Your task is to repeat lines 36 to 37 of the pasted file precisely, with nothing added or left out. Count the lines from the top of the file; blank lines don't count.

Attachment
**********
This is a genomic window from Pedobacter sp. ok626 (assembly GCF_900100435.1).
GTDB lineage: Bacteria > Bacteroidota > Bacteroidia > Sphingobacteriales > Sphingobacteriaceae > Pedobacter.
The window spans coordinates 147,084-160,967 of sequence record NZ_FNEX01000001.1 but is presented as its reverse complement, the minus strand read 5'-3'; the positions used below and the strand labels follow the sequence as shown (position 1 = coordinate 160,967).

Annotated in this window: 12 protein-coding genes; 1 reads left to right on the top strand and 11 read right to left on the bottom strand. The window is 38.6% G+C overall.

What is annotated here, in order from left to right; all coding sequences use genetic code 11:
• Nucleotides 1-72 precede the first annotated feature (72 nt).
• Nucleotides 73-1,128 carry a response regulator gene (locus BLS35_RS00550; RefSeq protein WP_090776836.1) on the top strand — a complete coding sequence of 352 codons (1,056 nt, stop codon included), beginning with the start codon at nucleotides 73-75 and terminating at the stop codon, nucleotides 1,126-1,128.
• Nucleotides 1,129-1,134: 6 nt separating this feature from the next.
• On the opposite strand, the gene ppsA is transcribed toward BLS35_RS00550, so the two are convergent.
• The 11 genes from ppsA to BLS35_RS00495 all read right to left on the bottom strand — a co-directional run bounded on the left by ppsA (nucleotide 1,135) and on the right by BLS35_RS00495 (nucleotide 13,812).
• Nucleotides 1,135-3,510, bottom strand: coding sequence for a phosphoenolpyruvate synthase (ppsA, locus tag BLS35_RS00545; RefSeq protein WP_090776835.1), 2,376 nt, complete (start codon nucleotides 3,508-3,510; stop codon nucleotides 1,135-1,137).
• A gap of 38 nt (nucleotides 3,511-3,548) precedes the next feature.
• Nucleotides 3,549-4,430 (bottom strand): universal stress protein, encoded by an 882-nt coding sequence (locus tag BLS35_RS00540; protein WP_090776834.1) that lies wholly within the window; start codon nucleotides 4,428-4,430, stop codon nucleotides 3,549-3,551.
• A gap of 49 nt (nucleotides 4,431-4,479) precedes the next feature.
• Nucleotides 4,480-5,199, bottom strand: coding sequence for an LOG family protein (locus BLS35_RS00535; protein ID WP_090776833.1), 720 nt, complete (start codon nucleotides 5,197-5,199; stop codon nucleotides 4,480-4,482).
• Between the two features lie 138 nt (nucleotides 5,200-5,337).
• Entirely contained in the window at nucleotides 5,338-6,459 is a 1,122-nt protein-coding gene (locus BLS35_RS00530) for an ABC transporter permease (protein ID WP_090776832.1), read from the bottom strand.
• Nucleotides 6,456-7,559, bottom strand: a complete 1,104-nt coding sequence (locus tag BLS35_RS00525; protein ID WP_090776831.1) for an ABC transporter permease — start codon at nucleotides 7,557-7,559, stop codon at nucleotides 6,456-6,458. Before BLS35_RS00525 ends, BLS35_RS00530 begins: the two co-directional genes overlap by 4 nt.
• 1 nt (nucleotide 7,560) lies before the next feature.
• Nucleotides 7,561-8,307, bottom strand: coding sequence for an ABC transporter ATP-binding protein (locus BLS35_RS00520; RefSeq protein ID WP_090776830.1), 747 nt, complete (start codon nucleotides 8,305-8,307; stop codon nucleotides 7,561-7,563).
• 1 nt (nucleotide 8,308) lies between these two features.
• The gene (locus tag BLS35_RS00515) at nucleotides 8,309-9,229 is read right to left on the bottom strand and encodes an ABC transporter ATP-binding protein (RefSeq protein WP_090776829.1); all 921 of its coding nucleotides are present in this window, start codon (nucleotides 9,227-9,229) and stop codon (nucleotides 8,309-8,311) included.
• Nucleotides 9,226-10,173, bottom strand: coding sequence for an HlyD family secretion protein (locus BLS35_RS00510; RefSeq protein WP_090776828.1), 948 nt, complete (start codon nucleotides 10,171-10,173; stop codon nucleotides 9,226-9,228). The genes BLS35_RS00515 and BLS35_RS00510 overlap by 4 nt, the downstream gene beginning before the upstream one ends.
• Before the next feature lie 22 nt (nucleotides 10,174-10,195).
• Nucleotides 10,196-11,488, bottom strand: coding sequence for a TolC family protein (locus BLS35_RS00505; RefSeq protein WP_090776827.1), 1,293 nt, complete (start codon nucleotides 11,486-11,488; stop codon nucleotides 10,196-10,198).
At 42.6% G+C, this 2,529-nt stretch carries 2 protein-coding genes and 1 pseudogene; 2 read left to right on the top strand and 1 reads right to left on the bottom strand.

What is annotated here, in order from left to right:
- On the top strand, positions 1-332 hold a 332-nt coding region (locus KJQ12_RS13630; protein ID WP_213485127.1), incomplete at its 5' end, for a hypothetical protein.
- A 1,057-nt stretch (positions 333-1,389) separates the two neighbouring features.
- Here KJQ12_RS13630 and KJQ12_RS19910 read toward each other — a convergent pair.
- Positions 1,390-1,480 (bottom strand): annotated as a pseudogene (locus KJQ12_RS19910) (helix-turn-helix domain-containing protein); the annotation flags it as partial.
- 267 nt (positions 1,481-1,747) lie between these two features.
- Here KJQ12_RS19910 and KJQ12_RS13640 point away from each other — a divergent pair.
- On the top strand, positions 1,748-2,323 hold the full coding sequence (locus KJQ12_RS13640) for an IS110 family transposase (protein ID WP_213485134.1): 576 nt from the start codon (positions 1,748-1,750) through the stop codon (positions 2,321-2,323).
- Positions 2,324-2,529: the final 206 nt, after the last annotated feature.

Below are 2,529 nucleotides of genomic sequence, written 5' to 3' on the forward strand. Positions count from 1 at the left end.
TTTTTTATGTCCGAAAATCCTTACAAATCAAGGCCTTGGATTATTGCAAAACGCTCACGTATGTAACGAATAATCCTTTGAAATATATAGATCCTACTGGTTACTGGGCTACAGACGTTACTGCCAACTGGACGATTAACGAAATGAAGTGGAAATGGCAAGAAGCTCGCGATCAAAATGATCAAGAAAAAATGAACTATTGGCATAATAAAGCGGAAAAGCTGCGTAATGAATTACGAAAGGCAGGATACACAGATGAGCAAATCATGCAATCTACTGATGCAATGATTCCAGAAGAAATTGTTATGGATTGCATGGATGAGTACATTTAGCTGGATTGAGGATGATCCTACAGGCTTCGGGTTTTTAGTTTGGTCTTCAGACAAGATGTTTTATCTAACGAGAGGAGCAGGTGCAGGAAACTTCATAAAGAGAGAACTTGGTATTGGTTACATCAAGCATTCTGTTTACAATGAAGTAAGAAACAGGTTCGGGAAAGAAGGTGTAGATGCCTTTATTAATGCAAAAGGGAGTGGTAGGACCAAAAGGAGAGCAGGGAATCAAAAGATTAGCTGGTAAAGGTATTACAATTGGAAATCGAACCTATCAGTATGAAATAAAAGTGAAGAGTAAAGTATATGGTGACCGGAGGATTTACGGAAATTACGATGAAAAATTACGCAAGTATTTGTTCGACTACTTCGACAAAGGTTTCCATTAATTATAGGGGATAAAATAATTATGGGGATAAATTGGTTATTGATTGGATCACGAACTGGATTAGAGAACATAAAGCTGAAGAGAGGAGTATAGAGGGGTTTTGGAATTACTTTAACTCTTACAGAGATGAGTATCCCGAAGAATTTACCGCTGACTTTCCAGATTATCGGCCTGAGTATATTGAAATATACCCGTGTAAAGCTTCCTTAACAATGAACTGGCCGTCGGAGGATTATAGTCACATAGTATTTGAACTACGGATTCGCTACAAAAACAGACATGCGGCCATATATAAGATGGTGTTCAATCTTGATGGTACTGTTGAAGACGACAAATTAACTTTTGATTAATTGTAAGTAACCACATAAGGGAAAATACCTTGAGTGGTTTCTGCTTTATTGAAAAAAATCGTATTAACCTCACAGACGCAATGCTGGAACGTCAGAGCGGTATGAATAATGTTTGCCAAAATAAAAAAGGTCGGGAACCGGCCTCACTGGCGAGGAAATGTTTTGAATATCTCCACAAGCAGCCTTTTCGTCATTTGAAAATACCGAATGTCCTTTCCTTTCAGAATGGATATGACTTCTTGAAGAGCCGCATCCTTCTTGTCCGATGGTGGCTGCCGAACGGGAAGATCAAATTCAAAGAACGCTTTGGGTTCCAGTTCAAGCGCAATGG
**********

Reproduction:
Below are 2,529 nucleotides of genomic sequence, written 5' to 3' on the forward strand. Positions count from 1 at the left end.
TTTTTTATGTCCGAAAATCCTTACAAATCAAGGCCTTGGATTATTGCAAAACGCTCACGTATGTAACGAATAATCCTTTGAAATATATAGATCCTACTGGTTACTGGGCTACAGACGTTACTGCCAACTGGACGATTAACGAAATGAAGTGGAAATGGCAAGAAGCTCGCGATCAAAATGATCAAGAAAAAATGAACTATTGGCATAATAAAGCGGAAAAGCTGCGTAATGAATTACGAAAGGCAGGATACACAGATGAGCAAATCATGCAATCTACTGATGCAATGATTCCAGAAGAAATTGTTATGGATTGCATGGATGAGTACATTTAGCTGGATTGAGGATGATCCTACAGGCTTCGGGTTTTTAGTTTGGTCTTCAGACAAGATGTTTTATCTAACGAGAGGAGCAGGTGCAGGAAACTTCATAAAGAGAGAACTTGGTATTGGTTACATCAAGCATTCTGTTTACAATGAAGTAAGAAACAGGTTCGGGAAAGAAGGTGTAGATGCCTTTATTAATGCAAAAGGGAGTGGTAGGACCAAAAGGAGAGCAGGGAATCAAAAGATTAGCTGGTAAAGGTATTACAATTGGAAATCGAACCTATCAGTATGAAATAAAAGTGAAGAGTAAAGTATATGGTGACCGGAGGATTTACGGAAATTACGATGAAAAATTACGCAAGTATTTGTTCGACTACTTCGACAAAGGTTTCCATTAATTATAGGGGATAAAATAATTATGGGGATAAATTGGTTATTGATTGGATCACGAACTGGATTAGAGAACATAAAGCTGAAGAGAGGAGTATAGAGGGGTTTTGGAATTACTTTAACTCTTACAGAGATGAGTATCCCGAAGAATTTACCGCTGACTTTCCAGATTATCGGCCTGAGTATATTGAAATATACCCGTGTAAAGCTTCCTTAACAATGAACTGGCCGTCGGAGGATTATAGTCACATAGTATTTGAACTACGGATTCGCTACAAAAACAGACATGCGGCCATATATAAGATGGTGTTCAATCTTGATGGTACTGTTGAAGACGACAAATTAACTTTTGATTAATTGTAAGTAACCACATAAGGGAAAATACCTTGAGTGGTTTCTGCTTTATTGAAAAAAATCGTATTAACCTCACAGACGCAATGCTGGAACGTCAGAGCGGTATGAATAATGTTTGCCAAAATAAAAAAGGTCGGGAACCGGCCTCACTGGCGAGGAAATGTTTTGAATATCTCCACAAGCAGCCTTTTCGTCATTTGAAAATACCGAATGTCCTTTCCTTTCAGAATGGATATGACTTCTTGAAGAGCCGCATCCTTCTTGTCCGATGGTGGCTGCCGAACGGGAAGATCAAATTCAAAGAACGCTTTGGGTTCCAGTTCAAGCGCAATGG